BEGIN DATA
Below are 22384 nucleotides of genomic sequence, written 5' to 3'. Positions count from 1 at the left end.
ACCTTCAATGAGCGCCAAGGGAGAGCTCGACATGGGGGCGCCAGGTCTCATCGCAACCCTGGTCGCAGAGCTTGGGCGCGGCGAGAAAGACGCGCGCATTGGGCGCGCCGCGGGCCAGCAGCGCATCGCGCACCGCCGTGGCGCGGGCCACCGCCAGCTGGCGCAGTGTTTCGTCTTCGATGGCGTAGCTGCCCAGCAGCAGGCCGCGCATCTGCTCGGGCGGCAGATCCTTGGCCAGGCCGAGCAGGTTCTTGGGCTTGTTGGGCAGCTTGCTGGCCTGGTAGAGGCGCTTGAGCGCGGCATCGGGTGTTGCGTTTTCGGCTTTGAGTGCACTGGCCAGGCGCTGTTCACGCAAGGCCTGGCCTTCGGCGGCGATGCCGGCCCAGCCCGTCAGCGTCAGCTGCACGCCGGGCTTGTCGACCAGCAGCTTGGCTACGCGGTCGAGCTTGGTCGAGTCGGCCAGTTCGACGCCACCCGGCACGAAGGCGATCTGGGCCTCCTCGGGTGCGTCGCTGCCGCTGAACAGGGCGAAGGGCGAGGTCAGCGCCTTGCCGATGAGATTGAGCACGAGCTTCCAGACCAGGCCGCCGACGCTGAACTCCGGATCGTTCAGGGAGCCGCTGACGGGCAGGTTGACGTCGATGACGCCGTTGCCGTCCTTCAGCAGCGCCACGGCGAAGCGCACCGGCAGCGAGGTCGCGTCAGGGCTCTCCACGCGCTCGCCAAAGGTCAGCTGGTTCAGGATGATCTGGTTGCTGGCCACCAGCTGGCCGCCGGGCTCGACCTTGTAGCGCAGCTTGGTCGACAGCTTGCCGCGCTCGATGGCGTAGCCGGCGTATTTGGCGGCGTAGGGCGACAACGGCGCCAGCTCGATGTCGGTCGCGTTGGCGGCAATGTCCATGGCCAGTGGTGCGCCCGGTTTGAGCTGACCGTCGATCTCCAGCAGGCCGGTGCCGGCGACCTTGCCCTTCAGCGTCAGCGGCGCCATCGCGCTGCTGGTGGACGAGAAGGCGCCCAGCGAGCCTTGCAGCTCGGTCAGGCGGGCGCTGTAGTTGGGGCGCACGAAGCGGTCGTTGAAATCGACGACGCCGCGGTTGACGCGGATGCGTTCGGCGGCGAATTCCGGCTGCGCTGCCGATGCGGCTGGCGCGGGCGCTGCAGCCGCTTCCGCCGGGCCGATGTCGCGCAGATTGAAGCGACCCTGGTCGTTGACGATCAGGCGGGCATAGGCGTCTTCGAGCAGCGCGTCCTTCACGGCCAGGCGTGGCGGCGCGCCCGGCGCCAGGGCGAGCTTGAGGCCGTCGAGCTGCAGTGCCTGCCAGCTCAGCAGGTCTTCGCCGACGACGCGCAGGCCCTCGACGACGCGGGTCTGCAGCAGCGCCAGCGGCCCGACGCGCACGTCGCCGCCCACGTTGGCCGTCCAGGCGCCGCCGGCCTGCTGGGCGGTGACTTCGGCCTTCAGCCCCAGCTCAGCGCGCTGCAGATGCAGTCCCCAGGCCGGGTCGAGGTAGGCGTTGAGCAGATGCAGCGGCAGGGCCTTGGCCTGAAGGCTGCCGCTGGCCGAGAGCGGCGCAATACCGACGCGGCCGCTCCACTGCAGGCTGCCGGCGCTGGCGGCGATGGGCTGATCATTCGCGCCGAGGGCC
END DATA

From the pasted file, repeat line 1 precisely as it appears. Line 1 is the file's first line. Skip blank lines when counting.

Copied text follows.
Below are 22384 nucleotides of genomic sequence, written 5' to 3'. Positions count from 1 at the left end.